The Atlantic Politics & Policy Daily: You Can Runoff, but You Can’t Hyde

Mississippi voters head to the polls in the Senate runoff between the Republican Cindy Hyde-Smith and her Democratic challenger, Mike Espy.

Democratic Senate candidate Mike Espy casts his ballot in Ridgeland, Mississippi. Mississippi voters are deciding the last U.S. Senate race of the midterms. (Rogelio V. Solis / AP)

Written by Elaine Godfrey (@elainejgodfrey), Madeleine Carlisle (@maddiecarlisle2), and Olivia Paschal (@oliviacpaschal).

Today in 5 Lines

  • National Security Adviser John Bolton told reporters that he had not listened to the recordings taken during the killing of the Saudi journalist Jamal Khashoggi: “Unless you speak Arabic, what are you going to get from it?” Meanwhile, Senate Majority Leader Mitch McConnell said that “some kind of response” from the U.S. would be necessary to hold Saudi Arabia accountable for Khashoggi’s murder.

  • General Motors’ stock fell after President Donald Trump said on Twitter that he is considering cutting all subsidies for the automaker. GM announced Monday that it will close five plants across North America and lay off thousands of workers.

  • Mississippi voters head to the polls in the Senate runoff between the Republican Cindy Hyde-Smith and her Democratic challenger, Mike Espy. Hyde-Smith is expected to win, but certain signs indicate that Espy could outperform past Democratic candidates in the state.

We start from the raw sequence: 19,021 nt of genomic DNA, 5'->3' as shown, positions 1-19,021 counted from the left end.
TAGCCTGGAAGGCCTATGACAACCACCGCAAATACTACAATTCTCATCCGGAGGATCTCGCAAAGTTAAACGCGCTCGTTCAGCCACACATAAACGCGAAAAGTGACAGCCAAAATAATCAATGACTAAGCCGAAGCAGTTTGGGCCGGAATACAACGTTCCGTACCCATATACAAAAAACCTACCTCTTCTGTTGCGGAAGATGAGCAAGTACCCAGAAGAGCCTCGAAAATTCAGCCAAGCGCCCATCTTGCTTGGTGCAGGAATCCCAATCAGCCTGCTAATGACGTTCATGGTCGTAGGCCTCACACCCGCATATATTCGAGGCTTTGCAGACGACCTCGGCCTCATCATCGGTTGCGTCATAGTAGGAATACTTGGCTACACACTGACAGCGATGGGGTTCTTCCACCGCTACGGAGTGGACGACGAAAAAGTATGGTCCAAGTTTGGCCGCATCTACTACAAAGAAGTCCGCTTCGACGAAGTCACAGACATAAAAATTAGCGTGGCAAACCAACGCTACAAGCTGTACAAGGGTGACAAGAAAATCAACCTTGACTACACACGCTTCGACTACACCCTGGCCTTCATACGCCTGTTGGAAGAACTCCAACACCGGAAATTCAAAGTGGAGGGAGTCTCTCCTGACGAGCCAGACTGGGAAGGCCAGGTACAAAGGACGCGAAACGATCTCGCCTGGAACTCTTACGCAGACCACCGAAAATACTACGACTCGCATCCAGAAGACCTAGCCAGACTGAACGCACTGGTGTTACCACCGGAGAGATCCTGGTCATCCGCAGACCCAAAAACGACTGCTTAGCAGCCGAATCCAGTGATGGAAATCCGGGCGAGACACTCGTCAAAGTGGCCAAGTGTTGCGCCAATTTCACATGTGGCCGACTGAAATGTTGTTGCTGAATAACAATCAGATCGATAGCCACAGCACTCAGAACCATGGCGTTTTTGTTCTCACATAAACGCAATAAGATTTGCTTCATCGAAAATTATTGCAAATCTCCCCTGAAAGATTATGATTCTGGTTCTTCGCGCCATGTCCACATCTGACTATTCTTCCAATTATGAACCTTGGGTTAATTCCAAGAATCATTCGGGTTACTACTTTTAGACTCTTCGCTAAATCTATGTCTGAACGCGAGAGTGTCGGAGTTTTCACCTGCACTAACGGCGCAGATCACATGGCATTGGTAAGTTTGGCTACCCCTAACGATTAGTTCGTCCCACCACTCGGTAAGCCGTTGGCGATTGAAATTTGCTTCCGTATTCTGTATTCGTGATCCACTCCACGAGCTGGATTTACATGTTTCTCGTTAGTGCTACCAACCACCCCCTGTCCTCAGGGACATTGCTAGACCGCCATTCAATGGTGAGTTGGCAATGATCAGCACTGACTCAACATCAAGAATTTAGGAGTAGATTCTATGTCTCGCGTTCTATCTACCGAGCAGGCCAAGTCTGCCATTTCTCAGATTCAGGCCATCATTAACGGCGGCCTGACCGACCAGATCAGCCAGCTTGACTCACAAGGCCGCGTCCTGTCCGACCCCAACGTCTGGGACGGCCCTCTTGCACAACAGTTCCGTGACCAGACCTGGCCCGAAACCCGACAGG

• Three American service members were killed by a roadside bomb in Afghanistan. The Taliban has claimed responsibility for the attack.

  • A new UN report found that many major polluters still part of the Paris Agreement on climate change are not on track to reach their goals for cutting carbon pollution, which were set in 2016.

Today on The Atlantic

  • Protected Speech?: A photo of a group of Wisconsin high-school students mimicking a Nazi salute was described by the school superintendent as “hateful, frightening, and disappointing.” So why weren’t the students punished? (Joe Pinsker)

  • How to Save the American Worker: The American working class faces a crisis that “is the result of America’s choice to define prosperity solely in terms of consumption,” argues Oren Cass.

  • Of No Party: The purportedly nonpartisan, centrist nonprofit No Labels considered launching a primary challenge against Nancy Pelosi and other Democrats, reports Edward-Isaac Dovere.

  • Set Up to Fail: Karl Taylor’s death in a New York State prison highlights the inability of the criminal-justice system to treat and protect mentally ill inmates. (Tom Robbins)

  • A Proposal to Solve the Migrant Crisis: Could Medicare regulations help ease tensions at the U.S.-Mexico border? (Reihan Salam)


An election official hands a ballot to a voter at a polling station in Ridgeland, Mississippi. (Jonathan Bachman / Reuters)

What We’re Reading

Don’t Count on It: The suburban vote won’t help Democrats win Tuesday’s Mississippi Senate election, reports David Montgomery. (CityLab)

Is He Running?: Here’s what Senator Bernie Sanders has to say about the possibility of a 2020 presidential run. (Gabriel Debenedetti, New York)

Stop Panicking: The current discourse of panic and doom around climate change solves nothing, argues Noah Rothman. (Commentary)

Can a Dem House Drain the Swamp?: President Trump is the “living embodiment of a spiraling crisis of American corruption,” writes Will Wilkinson. But the problem extends far beyond him. (The New York Times)

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